And, from what Kalinda has told her, Alicia isn't the only one who hasn't been forgotten or forgiven.

Kalinda gives her a cynical smile.

"For some reason, the other established law firms seem unwilling to entertain my applications. And your firm, well..." she shrugs.

Alicia can't say that she's wrong. After the latest news, the lawyers at her firm would prefer to crucify her rather than work with her.

"So what are you going to do?" she asks quietly.

Kalinda closes her eyes briefly, then opens them again. "Leave. Find my feet somewhere else." She gets up. "Not sure why I haven't already gone, really."

And yes, *yes*, that makes far too much sense.

Why *would* Kalinda stick around?

What possible reason would she have for sticking around?

And why does Alicia feel almost... desolate at the thought?

"You've got to do what you think is best," she manages.

There's a moment when Kalinda just looks at her.

Then she nods.

"It's decided then. Your lawyers won't have to worry about me finding things out anymore."

She gets to her feet and looks down at Alicia. Then, with a casual ease, without so much as changing her expression, she bends down and kisses her languorously.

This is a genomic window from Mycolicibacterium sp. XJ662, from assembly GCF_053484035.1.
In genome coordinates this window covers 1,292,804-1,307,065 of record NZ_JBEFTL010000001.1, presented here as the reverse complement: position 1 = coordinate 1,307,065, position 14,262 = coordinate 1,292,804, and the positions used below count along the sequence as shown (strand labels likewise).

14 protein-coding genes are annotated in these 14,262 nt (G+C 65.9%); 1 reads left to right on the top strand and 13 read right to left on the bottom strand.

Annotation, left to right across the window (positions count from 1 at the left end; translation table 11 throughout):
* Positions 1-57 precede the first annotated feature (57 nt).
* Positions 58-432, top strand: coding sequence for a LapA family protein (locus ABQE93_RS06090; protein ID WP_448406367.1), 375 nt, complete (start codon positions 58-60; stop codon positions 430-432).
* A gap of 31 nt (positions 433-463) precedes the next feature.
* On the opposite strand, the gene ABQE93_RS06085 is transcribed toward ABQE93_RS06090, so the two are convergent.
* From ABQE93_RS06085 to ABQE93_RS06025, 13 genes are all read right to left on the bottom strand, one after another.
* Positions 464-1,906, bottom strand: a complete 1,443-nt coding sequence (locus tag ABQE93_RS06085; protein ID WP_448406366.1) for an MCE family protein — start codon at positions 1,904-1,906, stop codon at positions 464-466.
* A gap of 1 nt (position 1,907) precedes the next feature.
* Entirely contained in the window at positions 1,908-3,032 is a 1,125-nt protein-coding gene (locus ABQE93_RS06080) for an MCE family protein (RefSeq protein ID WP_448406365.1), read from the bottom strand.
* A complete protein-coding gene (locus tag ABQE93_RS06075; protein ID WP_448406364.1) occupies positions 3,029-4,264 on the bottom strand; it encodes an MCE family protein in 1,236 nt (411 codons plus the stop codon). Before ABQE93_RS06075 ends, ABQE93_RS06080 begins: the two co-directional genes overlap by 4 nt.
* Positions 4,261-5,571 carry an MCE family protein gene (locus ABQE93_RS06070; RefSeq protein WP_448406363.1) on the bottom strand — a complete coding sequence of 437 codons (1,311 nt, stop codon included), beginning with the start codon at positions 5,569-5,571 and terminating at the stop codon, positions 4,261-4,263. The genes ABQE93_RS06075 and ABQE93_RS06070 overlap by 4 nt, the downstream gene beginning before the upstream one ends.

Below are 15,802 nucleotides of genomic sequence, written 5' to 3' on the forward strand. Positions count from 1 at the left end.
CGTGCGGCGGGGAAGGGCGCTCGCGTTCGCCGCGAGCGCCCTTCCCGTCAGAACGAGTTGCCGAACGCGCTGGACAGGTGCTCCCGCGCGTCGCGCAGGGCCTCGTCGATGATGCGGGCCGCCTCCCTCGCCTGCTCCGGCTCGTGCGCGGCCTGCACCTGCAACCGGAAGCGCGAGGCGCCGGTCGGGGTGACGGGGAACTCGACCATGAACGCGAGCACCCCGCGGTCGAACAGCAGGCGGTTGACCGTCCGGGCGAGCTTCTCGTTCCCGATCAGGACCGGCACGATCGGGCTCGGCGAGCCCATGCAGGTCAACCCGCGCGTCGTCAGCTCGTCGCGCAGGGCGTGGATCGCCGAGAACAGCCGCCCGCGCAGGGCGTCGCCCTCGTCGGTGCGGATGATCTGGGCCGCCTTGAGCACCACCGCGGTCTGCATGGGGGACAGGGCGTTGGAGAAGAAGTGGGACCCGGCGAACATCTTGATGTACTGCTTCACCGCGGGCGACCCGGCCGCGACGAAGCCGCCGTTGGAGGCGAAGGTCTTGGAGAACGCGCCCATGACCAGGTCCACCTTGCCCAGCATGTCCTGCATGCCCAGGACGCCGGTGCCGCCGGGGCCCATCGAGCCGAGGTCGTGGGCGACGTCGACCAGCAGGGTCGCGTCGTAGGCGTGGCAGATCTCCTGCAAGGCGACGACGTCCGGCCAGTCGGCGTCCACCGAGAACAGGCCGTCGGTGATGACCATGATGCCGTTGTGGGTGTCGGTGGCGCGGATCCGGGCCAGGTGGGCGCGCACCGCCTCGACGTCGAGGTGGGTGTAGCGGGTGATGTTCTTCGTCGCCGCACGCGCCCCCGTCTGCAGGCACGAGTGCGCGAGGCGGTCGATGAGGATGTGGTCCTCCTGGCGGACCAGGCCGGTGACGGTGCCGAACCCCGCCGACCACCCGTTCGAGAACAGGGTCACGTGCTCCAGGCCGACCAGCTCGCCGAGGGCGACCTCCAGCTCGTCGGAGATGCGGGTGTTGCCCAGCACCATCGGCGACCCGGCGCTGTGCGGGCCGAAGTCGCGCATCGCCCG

(Potentially addictive)


And all Alicia can do is look up at her, panting, flushed, utterly speechless.

"I'd always wondered what that would be like," she murmurs, not looking at all displeased by her experiment.

"What *was* that?" Alicia asks, finally managing to reacquire some kind of control over her mouth again.

Even though, yet again, those don't seem to be quite the correct words.

She has no idea what the right ones would be, however.

"A kiss, Alicia," Kalinda says, with an expression that clearly adds 'Do keep up.' "It's been..." she contemplates for a second. "Nice," she finally adds smirking. "Goodbye," she says, then turns and calmly walks towards the door.

Leaving Alicia, in her chair still.



Fuming at the *cheek* of the woman.

And yet, the thought that keeps on going through her mind is that Kalinda said 'Goodbye. 'Not 'See you around' or a thousand other things that might imply this is something other than an end.

And, really, that's what decides her.

Still angry, still uttering silent swearwords that she would *never* allow past her lips, she gets to her feet, in hot pursuit.

Because if there's *one* thing she knows...

It's that Alicia isn't good at letting things go.

And she'll be *damned* if she lets Kalinda change that now.

The End

Return to The Good Wife Fiction

Return to Main Page